The lack of protein structure information on the AhR ligand-binding domain limits our ability to propose an exact mechanism for persistent ligand binding. However, using an available homology model of the AhR ligand–binding domain (Denison et al., 2002a; Procopio et al., 2002; Pandini et al., 2007) we hypothesize that ligand binding induces a conformational change in the receptor that traps the ligand within the binding pocket. The current homology model represents an hsp90-free state of the AhR, and we propose that this model represents the closed, or ligand bound, conformation of the ligand-binding domain. One can envision that in the presence of hsp90, the ligand-binding pocket is in a much more open conformation, and ligand binding within the pocket leads to a structural change that causes the pocket to close over the ligand, effectively trapping it and thus dramatically reducing ligand dissociation. This structural change, and apparent increase in binding affinity, could occur simultaneously with AhR transformation as previously suggested (Henry and Gasiewicz, 1993). While a similar “ligand trap” model has been proposed for steroid hormone receptors, this mechanism does not appear to trap their ligands as effectively as that of the AhR since ligands can more rapidly dissociate from these receptors (Notides et al., 1979; Weichman and Notides, 1977). Like the AhR, ER transformation from an inactive to active state was demonstrated to increase the apparent affinity of ligand binding and is a proposed mechanism for the biphasic dissociation of ligands from the ER (Notides et al., 1979; Weichman and Notides, 1977). We propose a ligand-binding model that is very similar to that of the ER wherein ligand can dissociate from untransformed ligand:receptor complex (LR), but once AhR is converted into its transformed state (LR*), ligand cannot readily dissociate. In this scenario, binding affinity is important in the initial interaction between ligand and receptor (LR), but once binding has induced the necessary conformational change in the AhR (LR*), all ligands, regardless of their initial affinity, would become similarly trapped within the binding pocket and not dissociate from the receptor. It remains to be determined whether ligand-dependent differences in AhR structure and/or interaction with nuclear cofactors exist that also play a role in the differential response and/or responsiveness of a given species or cell to HAHs, PAHs, and other AhR agonists.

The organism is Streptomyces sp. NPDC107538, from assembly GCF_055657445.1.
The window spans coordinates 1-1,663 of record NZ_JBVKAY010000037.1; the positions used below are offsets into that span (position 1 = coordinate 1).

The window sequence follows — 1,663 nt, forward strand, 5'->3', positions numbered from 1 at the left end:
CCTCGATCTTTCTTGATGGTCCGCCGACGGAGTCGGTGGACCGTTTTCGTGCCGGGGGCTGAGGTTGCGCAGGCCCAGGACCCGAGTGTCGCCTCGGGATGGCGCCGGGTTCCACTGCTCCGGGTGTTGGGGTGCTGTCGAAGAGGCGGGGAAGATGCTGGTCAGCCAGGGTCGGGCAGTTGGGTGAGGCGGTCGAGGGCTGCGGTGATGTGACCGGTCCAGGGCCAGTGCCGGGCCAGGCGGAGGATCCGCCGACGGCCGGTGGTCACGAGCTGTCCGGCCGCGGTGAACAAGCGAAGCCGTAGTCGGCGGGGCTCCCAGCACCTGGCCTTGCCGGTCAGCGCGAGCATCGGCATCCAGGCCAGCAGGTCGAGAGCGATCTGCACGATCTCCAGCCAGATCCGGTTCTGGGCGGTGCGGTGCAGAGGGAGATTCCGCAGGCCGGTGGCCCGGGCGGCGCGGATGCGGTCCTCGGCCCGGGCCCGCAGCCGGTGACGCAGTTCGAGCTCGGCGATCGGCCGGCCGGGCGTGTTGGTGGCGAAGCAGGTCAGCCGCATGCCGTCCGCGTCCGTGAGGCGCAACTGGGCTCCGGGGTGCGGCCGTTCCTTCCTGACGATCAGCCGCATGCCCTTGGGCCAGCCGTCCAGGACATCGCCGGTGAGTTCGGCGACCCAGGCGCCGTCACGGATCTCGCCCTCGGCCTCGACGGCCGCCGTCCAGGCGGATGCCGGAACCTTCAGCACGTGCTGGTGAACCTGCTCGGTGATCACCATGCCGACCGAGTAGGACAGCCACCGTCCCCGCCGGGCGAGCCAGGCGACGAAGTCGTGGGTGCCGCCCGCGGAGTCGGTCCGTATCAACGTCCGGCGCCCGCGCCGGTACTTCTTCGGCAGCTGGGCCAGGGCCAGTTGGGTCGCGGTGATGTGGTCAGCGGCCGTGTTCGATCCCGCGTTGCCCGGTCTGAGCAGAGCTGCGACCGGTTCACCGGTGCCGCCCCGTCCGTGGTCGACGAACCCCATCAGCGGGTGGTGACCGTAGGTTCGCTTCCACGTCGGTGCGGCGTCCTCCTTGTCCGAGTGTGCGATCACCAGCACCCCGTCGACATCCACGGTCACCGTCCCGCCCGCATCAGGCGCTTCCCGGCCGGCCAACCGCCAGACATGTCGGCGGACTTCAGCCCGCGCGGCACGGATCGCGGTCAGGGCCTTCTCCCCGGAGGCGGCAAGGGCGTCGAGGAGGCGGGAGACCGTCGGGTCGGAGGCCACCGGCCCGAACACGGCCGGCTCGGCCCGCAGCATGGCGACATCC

We wish to thank Dr Steve Safe (Texas A&M University) for the [3H]TCDD, Dr Mark Hahn (Woods Hole Oceanographic Institution) for the [3H] βNF. This work was supported by grants from the National Institutes of Environmental Health Sciences (ESO12498, ESO7685, ES05707) and the California Agricultural Experiment Station.